On the day you found out about your first publishing deal, you also discovered you were pregnant (big day!). I know your boys are older now but can you share any tips for mums and dads for juggling family life with writing time?

I write everywhere and anywhere, no excuses.  I worked on my newspaper columns and features during the day while the kids were at school, so I had to fit my novels in around that. My boys are both basketball players who have trained every night for the past five years, so my last ten books have pretty much been written while sitting in sports centre car parks drinking tea out of a flask and then overnight while they’re asleep. Oh the glamour! I look fairly close to something from a zombie apocalypse by the time I type the last page.

What’s the best and worst thing about being a writer?

The worst is the ‘head on desk, deadline approaching, oh-I’m-rubbish-at-this’panic that hits me several times during the writing of every book. I’m now on number 24 and it still happens!

shari low

Do you have a top writing tip you could share?

I always like to have at least one character that I’m madly in love with – it makes getting to the desk every morning so much easier!

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Thank you so much to Shari for taking the time to answer my questions. I’m completely blown away by the fact that she doesn’t plan. I’m even more in awe of her work now.

If you’d like to find out more about her please visit her website, Facebook page and follow her on Twitter (she’s very friendly). You can also buy her books via Amazon and all good book shops.

What about you? Are you a plotter or a panster? I was a complete panster until my first go at National Novel Writing Month (Nanowrimo) and now I’m a bit of a mix of both.

 

A Look Behind The Book With C G Stewart.

IMG_1261A little panda looking for a big adventure takes centre stage in the first children’s book by C G Stewart.

The father of two wanted to write a tale that his sons would enjoy – and it was after they were tucked up in bed that he got to work on creating Braw.

When Chris got in touch about his story I knew I had to interview him for Behind The Book and luckily he was happy to take part.

As it’s our half-term this week I thought the timing was perfect.

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The Lost Panda is your first book. Can you tell us what it’s about? What age is it for?

It’s a story aimed at 7-11 year old’s and set in an animal world that is unknown to humans. Braw, a little panda, yearns for a life outside the confines of the zoo, however, he is unaware of the potential he possesses and the danger this puts him in. What follows is a tale of adventure and excitement with our little panda getting a lot more than he bargained for, particularly when he falls into the clutches of the evil Mr. Yeung.

What made you want to write it?

My own children love reading and I wanted to write a story that they would enjoy. One that would excite them and take them on an adventure that we could share together. They both really enjoyed The Lost Panda.

You describe yourself as an ‘occasional writer’, would you like it to be more than occasional? What do you do for a day job?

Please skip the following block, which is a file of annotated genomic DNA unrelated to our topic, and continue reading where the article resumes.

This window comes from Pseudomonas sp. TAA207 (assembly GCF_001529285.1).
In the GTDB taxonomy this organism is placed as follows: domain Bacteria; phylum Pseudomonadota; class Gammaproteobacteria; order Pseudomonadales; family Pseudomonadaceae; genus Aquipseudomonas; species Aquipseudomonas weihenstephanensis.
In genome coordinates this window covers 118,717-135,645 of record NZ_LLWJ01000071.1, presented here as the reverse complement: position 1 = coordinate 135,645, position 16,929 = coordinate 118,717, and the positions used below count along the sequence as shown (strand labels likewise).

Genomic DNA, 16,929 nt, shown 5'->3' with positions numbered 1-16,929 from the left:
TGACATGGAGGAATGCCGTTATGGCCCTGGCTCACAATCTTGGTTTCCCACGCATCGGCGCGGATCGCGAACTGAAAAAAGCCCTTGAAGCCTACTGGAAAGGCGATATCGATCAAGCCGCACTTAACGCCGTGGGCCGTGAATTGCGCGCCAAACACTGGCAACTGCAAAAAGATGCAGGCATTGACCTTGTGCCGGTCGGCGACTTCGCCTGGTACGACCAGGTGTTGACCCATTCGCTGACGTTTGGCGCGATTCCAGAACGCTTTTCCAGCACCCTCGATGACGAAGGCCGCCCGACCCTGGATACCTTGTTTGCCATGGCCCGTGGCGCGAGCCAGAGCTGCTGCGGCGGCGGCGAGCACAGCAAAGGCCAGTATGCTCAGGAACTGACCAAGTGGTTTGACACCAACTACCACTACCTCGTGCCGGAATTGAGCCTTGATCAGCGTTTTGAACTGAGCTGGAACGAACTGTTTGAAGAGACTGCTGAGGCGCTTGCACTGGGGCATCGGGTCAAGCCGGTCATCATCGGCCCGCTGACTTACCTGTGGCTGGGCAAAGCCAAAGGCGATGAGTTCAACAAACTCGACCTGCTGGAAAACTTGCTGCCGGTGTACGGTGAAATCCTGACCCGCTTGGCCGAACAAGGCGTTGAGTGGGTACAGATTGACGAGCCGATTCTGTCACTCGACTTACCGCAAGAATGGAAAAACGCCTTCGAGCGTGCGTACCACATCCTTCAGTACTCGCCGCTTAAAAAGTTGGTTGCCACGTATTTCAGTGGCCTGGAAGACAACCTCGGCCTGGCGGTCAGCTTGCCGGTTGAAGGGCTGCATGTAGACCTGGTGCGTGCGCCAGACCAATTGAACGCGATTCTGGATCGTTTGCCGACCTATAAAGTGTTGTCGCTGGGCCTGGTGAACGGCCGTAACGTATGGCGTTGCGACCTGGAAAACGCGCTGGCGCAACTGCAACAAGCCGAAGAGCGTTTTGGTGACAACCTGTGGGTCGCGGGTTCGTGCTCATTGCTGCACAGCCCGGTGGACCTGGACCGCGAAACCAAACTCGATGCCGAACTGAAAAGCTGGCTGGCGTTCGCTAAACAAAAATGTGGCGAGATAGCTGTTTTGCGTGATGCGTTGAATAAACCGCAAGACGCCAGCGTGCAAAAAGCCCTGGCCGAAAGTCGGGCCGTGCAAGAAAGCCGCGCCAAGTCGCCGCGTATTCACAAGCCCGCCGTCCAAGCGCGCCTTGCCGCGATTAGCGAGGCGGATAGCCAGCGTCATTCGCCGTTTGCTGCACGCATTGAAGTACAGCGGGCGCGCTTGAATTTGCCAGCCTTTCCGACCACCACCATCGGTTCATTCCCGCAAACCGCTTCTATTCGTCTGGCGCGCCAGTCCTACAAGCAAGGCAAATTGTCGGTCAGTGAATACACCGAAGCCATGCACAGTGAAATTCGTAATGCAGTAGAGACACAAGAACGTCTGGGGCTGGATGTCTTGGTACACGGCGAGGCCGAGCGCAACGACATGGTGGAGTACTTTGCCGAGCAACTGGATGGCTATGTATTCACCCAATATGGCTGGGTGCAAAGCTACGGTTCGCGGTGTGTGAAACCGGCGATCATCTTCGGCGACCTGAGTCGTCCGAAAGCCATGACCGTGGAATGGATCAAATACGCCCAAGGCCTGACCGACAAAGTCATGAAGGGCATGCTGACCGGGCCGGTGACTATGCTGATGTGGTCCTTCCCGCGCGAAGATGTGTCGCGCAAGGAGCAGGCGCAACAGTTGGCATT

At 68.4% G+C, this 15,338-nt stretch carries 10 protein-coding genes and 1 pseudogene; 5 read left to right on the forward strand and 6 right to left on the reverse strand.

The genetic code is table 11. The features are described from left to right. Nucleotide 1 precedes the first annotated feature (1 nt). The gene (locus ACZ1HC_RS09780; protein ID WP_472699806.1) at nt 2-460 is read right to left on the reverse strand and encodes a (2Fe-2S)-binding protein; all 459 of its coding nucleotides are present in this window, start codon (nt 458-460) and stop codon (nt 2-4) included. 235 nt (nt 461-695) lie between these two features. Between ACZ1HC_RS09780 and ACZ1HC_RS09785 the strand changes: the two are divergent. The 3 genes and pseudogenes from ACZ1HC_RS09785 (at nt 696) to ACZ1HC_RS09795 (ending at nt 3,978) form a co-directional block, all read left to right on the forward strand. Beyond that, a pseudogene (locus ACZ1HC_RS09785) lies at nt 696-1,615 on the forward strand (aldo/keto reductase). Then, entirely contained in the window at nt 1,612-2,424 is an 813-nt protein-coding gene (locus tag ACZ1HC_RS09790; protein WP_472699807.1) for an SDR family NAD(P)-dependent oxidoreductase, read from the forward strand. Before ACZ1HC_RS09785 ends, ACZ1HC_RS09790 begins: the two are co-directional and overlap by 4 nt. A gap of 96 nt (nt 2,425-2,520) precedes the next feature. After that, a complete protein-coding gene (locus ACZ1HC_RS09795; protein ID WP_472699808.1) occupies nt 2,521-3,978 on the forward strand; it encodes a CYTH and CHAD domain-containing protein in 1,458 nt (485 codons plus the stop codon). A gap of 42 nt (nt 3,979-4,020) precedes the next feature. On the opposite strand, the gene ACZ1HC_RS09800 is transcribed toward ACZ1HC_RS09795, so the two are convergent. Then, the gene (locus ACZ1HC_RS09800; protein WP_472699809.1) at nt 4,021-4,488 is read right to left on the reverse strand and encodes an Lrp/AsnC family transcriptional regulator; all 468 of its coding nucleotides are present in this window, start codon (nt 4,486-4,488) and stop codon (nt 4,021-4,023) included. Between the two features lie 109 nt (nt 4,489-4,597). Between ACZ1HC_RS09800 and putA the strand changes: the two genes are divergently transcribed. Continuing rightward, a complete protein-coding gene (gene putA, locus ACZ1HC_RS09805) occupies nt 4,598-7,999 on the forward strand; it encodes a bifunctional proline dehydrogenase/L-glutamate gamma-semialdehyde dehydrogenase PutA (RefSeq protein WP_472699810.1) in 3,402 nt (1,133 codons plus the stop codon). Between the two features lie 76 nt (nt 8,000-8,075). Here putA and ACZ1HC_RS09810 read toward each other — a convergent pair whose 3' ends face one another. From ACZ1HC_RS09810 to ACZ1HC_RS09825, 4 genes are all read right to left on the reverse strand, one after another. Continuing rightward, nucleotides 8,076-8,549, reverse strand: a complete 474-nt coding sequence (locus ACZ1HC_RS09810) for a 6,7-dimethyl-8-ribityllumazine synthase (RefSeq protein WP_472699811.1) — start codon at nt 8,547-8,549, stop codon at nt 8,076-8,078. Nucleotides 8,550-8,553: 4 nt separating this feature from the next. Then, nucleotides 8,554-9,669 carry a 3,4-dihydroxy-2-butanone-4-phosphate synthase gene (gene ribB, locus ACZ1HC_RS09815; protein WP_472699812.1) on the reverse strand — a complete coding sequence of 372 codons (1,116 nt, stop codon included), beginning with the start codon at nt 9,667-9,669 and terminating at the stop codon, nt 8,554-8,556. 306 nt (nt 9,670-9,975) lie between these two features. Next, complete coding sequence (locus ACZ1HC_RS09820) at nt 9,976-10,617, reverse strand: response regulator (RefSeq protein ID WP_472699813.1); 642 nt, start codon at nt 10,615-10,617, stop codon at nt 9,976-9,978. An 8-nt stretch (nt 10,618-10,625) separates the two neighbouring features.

My day job is marketing and I am also opening my new business venture, a children’s play café in the town that I live. I have two kids with a third due in February so I’m kept  pretty busy. I always make time to write though and once everyone is in bed it’s my time to get to work on my next book.

Can we go right back to the beginning? When did your love of writing start? Have you always wanted to write a children’s book?

I was an avid reader as a child and would write short stories to share with my parents but I honestly never seen writing as something I would take up seriously. It was through sharing stories with my kids and revisiting my old favorite’s such as Roald Dahl that got me back into writing and creating The lost Panda.

Who were your favourite authors as a child?

Roald Dahl by a mile. I loved The Twits, The Witches, BFG and Matilda.

Chris_Stewart_5-683x1024When it came to publishing your book, can you talk us through why you decided to go down the route you did? Did you submit to agents/publishers first?

I had initially looked at the ‘traditional’ methods and sent my manuscript off to a few agents and publishers, however, I have never been very patient and the thought of waiting months, potentially to receive a no, didn’t really appeal to me. Amazon publishing was an easy choice for me – quick and easy! I then just had to put my marketing experience to good use.

Did you learn anything from the experience?

Investing in a good editor and cover designer is essential. It’s sometimes hard to see the errors when your immersed in your own story so pay someone with the skills to do it for you. Freelance editors and graphic designers are always looking for new customers. Use an online platform to connect and pay attention to their reviews.

What did you love most about writing your book?

The excitement of the story coming together. I loved the unexpected twists and turns that I hadn’t planned. As clichéd as it sounds, sometimes the story writes itself as the action unfolds.

Any plans for a second children’s book? Or maybe adult fiction? Are you working on anything at the moment?

Yes I’m currently working on a young adult sci-fi novel that should be my next release. It’s a story that has been knocking about in my head for a while that I’m really excited about. I also have a few ideas for some adult fiction which I will start working on at some point. Watch this space!

Can you share a top tip for anyone wanting to write for children?

Tell the story. Don’t try and water it down to the level you think children may be at.

CG Stewart quote

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Thank you to Chris for taking the time to answer my questions. Best wishes for your second book baby and your third actual baby next year. We’ve been reading to Freya since she was tiny (and now she’s starting to read to us) so I’m looking forward to sharing The Lost Panda with her in a few years.

If you’d like to find out more about Chris you can visit his website, follow him on Twitter and Facebook and, of course, buy the book in paperback or on Kindle via Amazon.

Have you ever thought about writing for children? I know it’s much harder than it looks.